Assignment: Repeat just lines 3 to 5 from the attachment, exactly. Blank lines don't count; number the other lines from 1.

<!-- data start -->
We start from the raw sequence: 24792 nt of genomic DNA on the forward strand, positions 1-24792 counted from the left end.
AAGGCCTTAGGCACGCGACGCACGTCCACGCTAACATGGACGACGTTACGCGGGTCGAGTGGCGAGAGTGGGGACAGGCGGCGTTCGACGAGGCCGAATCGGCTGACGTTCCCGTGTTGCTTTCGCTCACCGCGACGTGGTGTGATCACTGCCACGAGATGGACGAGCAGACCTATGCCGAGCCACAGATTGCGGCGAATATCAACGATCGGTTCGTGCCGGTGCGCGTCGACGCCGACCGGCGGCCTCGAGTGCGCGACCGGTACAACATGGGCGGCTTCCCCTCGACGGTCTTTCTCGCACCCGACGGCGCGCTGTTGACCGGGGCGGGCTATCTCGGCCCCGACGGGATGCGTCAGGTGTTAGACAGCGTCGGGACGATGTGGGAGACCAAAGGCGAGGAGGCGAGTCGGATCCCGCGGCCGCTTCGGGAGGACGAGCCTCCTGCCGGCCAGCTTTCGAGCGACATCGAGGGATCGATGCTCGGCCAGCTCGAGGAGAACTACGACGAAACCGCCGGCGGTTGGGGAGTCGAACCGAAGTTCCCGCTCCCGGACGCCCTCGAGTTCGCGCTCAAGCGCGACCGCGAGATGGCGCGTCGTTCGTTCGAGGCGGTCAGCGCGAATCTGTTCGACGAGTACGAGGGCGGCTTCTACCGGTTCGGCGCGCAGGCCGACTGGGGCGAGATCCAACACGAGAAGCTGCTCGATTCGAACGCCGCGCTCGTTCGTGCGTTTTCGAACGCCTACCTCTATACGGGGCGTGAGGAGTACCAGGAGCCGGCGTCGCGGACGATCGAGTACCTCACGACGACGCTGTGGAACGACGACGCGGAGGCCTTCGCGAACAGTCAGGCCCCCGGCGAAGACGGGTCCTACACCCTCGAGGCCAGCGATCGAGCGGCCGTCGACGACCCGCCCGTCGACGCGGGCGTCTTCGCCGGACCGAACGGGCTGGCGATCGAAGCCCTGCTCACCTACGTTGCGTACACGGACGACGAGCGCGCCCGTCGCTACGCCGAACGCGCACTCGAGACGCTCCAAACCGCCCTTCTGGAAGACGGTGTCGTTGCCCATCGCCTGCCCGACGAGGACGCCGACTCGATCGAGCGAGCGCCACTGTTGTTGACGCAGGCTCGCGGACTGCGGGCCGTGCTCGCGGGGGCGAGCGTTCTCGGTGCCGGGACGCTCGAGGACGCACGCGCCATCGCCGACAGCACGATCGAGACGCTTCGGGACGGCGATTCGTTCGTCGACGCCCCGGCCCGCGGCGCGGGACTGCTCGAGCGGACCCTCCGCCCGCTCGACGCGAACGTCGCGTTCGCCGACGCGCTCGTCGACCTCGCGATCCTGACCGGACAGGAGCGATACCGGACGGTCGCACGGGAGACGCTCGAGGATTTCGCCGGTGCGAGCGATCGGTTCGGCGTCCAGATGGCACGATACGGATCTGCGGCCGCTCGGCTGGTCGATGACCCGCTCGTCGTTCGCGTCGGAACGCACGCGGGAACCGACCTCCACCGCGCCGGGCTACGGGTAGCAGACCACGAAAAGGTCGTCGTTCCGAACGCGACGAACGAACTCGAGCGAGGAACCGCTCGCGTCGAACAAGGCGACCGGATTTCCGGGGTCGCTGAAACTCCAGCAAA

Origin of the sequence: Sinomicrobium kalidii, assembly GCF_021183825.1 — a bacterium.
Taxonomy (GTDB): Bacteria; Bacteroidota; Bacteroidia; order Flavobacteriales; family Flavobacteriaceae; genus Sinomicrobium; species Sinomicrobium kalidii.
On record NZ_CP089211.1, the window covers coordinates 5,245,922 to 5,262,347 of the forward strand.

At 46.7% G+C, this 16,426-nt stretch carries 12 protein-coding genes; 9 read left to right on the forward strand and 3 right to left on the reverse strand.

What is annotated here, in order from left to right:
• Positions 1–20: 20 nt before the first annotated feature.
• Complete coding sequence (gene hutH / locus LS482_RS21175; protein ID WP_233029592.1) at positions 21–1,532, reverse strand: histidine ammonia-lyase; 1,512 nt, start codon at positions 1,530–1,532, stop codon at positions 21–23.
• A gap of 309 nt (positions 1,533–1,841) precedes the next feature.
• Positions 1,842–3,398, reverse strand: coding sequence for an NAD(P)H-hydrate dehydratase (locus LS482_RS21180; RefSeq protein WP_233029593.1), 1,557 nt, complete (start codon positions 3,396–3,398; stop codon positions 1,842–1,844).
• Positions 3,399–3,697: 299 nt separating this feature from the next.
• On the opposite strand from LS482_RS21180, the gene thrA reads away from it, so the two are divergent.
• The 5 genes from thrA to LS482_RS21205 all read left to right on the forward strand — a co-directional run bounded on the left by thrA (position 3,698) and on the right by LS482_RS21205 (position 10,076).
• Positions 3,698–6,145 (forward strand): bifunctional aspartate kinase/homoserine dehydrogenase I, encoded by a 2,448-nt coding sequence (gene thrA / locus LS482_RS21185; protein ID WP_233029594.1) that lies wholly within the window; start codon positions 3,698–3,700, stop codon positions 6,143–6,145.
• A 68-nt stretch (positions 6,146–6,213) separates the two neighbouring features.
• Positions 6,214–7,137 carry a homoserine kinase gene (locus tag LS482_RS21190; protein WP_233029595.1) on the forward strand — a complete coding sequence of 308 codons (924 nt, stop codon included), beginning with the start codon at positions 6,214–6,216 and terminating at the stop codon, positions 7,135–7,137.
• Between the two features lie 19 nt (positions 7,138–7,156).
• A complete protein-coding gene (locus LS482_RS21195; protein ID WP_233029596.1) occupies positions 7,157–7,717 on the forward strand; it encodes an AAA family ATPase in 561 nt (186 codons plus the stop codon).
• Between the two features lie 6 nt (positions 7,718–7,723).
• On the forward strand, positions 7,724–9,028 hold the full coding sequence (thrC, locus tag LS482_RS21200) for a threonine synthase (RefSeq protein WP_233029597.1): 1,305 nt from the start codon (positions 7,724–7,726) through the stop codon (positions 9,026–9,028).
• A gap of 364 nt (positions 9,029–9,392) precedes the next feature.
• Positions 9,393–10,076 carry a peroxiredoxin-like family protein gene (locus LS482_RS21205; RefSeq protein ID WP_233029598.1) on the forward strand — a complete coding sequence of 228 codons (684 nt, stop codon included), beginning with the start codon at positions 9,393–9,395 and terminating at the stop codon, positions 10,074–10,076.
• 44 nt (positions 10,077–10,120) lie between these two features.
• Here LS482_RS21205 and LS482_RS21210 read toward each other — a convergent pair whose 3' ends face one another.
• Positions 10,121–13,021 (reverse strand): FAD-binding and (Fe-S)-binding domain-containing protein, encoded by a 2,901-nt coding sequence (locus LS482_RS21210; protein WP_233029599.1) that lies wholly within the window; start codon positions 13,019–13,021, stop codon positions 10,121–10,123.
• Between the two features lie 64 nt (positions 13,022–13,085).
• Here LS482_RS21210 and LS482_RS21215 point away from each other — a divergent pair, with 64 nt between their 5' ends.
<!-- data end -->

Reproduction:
Origin of the sequence: Sinomicrobium kalidii, assembly GCF_021183825.1 — a bacterium.
Taxonomy (GTDB): Bacteria; Bacteroidota; Bacteroidia; order Flavobacteriales; family Flavobacteriaceae; genus Sinomicrobium; species Sinomicrobium kalidii.
On record NZ_CP089211.1, the window covers coordinates 5,245,922 to 5,262,347 of the forward strand.